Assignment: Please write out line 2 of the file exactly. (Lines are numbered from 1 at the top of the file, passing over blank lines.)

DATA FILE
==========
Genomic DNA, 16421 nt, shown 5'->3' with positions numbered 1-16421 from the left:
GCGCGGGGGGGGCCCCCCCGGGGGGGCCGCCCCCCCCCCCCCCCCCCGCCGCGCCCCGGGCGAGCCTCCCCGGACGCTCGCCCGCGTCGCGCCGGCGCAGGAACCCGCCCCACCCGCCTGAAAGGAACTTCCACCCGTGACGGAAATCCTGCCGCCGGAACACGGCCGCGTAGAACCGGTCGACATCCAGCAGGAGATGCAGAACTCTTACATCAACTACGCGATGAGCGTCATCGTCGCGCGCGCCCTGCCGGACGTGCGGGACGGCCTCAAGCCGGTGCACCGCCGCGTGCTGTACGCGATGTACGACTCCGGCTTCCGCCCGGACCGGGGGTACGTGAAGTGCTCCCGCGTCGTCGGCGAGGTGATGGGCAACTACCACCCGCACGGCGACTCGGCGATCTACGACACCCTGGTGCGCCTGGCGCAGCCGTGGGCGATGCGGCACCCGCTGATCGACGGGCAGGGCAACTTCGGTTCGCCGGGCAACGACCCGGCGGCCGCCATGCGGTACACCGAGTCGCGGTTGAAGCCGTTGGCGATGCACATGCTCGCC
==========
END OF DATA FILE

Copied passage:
GCGCGGGGGGGGCCCCCCCGGGGGGGCCGCCCCCCCCCCCCCCCCCCGCCGCGCCCCGGGCGAGCCTCCCCGGACGCTCGCCCGCGTCGCGCCGGCGCAGGAACCCGCCCCACCCGCCTGAAAGGAACTTCCACCCGTGACGGAAATCCTGCCGCCGGAACACGGCCGCGTAGAACCGGTCGACATCCAGCAGGAGATGCAGAACTCTTACATCAACTACGCGATGAGCGTCATCGTCGCGCGCGCCCTGCCGGACGTGCGGGACGGCCTCAAGCCGGTGCACCGCCGCGTGCTGTACGCGATGTACGACTCCGGCTTCCGCCCGGACCGGGGGTACGTGAAGTGCTCCCGCGTCGTCGGCGAGGTGATGGGCAACTACCACCCGCACGGCGACTCGGCGATCTACGACACCCTGGTGCGCCTGGCGCAGCCGTGGGCGATGCGGCACCCGCTGATCGACGGGCAGGGCAACTTCGGTTCGCCGGGCAACGACCCGGCGGCCGCCATGCGGTACACCGAGTCGCGGTTGAAGCCGTTGGCGATGCACATGCTCGCC